On January 21, 1998, Kaczynski was declared competent to stand trial "despite the psychiatric diagnoses". As he was fit to stand trial, prosecutors sought the death penalty but Kaczynski avoided that by pleading guilty to all charges on January 22, 1998, and accepting life imprisonment without the chance of parole. He later tried to withdraw this plea, arguing it was involuntary. Judge Garland Ellis Burrell Jr. denied his request, and the United States Court of Appeals for the Ninth Circuit upheld that decision.
In 2006, Burrell ordered that items from Kaczynski's cabin be sold at a "reasonably advertised Internet auction." Items considered to be bomb-making materials, such as diagrams and "recipes" for bombs, were excluded. The net proceeds went towards the $15 million in restitution Burrell had awarded Kaczynski's victims. Kaczynski's correspondence and other personal papers were also auctioned. Burrell ordered the removal, before sale, of references in those documents to Kaczynski's victims; Kaczynski unsuccessfully challenged those redactions as a violation of his freedom of speech. The auction raised $232,000.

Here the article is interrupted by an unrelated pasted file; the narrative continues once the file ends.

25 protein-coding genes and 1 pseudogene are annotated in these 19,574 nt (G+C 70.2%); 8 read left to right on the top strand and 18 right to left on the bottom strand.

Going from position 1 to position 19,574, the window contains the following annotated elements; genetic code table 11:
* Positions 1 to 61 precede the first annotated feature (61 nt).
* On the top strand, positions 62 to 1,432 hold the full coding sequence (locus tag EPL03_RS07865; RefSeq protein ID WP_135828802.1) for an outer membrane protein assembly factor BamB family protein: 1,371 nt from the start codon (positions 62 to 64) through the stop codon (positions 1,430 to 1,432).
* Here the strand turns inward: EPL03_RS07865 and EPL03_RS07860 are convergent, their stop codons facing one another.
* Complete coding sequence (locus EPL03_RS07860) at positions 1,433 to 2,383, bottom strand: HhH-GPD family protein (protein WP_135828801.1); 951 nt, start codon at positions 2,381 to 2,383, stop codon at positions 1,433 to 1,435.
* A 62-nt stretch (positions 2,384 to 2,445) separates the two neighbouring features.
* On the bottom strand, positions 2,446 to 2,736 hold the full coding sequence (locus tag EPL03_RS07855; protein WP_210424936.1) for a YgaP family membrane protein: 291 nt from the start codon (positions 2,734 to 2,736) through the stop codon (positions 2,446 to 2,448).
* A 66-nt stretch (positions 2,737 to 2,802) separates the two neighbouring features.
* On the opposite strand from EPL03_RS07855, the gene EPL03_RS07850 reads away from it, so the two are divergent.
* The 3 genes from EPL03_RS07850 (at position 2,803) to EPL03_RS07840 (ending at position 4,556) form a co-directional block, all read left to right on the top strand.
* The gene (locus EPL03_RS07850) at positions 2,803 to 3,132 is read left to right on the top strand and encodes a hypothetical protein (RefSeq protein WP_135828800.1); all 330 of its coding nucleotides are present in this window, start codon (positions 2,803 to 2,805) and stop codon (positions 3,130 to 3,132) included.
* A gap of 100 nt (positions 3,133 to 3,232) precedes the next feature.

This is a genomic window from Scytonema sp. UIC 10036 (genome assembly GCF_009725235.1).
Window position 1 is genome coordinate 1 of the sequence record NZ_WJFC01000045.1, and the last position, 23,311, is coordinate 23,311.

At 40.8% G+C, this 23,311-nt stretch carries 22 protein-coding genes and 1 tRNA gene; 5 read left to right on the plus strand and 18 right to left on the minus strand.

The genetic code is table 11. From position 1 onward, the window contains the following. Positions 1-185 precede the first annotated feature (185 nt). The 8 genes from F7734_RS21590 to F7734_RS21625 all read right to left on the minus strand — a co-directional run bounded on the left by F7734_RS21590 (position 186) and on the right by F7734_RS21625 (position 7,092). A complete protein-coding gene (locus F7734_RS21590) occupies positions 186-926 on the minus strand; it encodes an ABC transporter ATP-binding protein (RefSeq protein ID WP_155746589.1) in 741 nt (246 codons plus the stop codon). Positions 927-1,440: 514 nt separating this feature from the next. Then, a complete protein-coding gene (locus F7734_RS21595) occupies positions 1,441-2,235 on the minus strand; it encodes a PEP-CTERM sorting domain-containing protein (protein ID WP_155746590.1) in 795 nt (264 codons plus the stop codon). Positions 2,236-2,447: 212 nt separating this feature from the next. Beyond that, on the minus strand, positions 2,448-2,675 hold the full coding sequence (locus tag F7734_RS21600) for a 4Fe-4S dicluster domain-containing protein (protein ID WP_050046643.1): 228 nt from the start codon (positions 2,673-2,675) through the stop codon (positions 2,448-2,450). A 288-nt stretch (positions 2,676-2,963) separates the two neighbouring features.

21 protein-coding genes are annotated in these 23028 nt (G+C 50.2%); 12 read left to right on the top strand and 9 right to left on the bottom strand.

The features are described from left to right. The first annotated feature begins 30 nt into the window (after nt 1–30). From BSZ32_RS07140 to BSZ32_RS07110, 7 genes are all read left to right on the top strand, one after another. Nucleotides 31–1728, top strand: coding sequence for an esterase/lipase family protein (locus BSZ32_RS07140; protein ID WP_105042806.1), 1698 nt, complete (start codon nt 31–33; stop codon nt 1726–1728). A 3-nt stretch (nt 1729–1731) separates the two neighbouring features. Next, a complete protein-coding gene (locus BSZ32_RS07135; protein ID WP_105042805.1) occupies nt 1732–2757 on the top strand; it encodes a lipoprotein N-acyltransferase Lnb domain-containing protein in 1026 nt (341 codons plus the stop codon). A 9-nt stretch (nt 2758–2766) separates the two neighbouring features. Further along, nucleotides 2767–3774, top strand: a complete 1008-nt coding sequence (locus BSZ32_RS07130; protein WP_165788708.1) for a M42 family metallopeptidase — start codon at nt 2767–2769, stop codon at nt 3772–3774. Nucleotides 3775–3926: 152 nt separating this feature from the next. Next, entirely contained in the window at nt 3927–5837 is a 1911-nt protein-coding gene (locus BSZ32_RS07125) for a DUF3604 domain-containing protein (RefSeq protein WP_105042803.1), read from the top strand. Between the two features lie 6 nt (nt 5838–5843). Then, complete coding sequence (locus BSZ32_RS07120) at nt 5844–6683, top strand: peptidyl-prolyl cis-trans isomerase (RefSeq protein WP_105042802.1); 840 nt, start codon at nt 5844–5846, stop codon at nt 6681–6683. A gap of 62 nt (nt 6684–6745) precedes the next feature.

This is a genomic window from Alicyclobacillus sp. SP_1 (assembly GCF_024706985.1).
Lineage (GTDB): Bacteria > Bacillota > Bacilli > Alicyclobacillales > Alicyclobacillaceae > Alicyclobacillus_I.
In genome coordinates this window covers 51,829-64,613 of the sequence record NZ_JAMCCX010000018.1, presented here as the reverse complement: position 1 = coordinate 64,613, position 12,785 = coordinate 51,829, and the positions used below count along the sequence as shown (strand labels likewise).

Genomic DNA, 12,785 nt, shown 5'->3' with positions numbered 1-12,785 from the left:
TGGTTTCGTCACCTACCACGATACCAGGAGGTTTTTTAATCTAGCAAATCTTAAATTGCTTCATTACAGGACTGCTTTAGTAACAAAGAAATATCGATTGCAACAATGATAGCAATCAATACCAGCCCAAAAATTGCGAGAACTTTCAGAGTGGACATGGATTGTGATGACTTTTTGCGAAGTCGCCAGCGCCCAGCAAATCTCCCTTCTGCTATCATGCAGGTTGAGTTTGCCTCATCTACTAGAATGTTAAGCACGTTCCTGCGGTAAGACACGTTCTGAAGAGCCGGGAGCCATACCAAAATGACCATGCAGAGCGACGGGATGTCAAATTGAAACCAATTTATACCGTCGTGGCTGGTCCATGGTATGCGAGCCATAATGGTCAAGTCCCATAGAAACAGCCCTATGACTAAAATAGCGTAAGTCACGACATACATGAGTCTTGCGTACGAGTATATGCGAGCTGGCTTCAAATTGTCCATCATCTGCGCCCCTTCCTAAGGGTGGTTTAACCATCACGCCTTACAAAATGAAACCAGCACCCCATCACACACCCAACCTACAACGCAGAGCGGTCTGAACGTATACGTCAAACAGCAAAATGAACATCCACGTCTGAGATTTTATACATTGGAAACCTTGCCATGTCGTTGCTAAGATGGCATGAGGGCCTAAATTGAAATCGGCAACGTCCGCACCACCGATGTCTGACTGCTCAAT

Kaczynski is serving eight life sentences without the possibility of parole at ADX Florence, a supermax prison in Florence, Colorado. When asked if he was afraid of losing his mind in prison, Kaczynski replied:
No, what worries me is that I might in a sense adapt to this environment and come to be comfortable here and not resent it anymore. And I am afraid that as the years go by that I may forget, I may begin to lose my memories of the mountains and the woods and that's what really worries me, that I might lose those memories, and lose that sense of contact with wild nature in general. But I am not afraid they are going to break my spirit.
In 2016, it was reported that early on in his imprisonment Kaczynski had befriended Ramzi Yousef and Timothy McVeigh, the perpetrators of the 1993 World Trade Center bombing and the Oklahoma City bombing, respectively. The trio discussed religion and politics and formed a friendship which lasted until McVeigh's execution in 2001.